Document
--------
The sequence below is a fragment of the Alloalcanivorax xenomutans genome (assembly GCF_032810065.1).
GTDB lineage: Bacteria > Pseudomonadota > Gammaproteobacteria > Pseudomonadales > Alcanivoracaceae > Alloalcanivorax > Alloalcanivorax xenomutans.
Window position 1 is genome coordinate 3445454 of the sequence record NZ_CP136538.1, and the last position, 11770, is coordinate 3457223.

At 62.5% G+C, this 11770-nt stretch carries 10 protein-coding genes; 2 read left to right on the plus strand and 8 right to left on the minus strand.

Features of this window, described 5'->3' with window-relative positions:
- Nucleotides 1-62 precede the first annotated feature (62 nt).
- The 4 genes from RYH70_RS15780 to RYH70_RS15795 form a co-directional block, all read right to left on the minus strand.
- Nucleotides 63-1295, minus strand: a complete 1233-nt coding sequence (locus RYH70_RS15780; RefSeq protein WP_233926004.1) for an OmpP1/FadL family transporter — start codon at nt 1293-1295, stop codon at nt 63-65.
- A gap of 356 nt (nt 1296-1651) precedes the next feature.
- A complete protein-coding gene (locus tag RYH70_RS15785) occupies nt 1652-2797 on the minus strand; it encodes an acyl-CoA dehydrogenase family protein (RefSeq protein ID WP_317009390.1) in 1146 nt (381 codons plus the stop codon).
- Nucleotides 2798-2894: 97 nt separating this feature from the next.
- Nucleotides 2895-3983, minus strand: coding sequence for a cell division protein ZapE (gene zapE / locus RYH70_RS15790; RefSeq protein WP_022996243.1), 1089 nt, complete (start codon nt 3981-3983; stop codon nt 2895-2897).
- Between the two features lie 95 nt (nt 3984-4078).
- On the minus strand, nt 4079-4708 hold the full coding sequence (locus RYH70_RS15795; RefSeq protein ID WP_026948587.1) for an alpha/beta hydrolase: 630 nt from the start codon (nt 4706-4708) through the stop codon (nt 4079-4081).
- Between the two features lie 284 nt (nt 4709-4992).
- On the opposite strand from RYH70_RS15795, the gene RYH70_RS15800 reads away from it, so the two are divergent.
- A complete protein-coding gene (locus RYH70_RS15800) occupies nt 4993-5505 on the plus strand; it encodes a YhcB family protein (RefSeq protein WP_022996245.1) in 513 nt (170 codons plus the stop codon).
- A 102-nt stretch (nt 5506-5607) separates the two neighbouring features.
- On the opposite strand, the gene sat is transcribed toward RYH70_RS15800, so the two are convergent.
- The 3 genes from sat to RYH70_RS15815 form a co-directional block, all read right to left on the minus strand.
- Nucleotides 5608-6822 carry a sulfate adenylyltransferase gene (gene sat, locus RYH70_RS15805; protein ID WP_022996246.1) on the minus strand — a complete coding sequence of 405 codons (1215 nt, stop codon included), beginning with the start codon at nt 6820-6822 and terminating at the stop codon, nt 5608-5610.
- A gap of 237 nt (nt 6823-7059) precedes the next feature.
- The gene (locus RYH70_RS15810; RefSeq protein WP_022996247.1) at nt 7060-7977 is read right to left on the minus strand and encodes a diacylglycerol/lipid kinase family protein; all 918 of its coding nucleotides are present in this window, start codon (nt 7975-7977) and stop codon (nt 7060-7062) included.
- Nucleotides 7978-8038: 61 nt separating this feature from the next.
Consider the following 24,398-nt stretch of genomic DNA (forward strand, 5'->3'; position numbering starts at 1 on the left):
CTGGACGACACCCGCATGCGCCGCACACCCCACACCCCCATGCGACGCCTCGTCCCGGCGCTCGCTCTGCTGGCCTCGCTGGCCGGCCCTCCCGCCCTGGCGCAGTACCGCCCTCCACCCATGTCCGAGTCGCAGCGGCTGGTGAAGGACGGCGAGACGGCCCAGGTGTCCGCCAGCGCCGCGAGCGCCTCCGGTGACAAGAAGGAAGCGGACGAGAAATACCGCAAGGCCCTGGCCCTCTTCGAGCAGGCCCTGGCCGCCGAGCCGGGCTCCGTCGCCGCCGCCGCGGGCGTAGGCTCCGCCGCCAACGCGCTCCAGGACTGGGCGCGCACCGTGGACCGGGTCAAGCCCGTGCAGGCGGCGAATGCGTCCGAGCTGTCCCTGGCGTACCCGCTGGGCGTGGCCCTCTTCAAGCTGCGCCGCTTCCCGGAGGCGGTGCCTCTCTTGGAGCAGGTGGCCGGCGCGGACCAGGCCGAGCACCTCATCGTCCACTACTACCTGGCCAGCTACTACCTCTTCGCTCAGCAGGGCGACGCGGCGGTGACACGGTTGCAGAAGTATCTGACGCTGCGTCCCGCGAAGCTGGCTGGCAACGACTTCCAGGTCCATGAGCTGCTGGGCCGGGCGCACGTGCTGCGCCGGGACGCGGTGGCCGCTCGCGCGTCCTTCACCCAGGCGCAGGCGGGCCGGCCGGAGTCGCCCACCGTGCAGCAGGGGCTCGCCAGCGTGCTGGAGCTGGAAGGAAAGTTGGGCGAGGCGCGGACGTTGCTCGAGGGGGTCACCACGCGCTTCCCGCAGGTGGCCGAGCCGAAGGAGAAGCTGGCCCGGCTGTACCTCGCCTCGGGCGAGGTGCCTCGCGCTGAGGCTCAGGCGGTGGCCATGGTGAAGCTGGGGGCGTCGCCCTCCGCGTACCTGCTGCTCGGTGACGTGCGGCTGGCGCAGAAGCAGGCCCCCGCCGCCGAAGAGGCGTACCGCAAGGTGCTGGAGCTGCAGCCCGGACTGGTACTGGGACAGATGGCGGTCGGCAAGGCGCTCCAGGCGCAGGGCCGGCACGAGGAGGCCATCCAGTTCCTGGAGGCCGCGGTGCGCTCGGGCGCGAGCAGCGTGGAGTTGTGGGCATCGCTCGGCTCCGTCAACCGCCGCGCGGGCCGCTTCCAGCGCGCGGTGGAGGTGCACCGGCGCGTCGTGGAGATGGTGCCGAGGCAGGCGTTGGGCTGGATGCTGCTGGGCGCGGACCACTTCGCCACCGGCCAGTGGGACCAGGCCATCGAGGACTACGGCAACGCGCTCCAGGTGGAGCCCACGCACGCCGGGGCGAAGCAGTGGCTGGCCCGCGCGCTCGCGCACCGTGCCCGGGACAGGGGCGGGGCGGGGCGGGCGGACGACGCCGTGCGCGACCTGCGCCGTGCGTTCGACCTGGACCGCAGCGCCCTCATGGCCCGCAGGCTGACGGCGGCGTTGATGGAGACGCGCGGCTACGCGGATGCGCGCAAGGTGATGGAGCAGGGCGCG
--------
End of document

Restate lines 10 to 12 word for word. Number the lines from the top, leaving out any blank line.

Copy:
- A complete protein-coding gene (locus tag RYH70_RS15785) occupies nt 1652-2797 on the minus strand; it encodes an acyl-CoA dehydrogenase family protein (RefSeq protein ID WP_317009390.1) in 1146 nt (381 codons plus the stop codon).
- Nucleotides 2798-2894: 97 nt separating this feature from the next.
- Nucleotides 2895-3983, minus strand: coding sequence for a cell division protein ZapE (gene zapE / locus RYH70_RS15790; RefSeq protein WP_022996243.1), 1089 nt, complete (start codon nt 3981-3983; stop codon nt 2895-2897).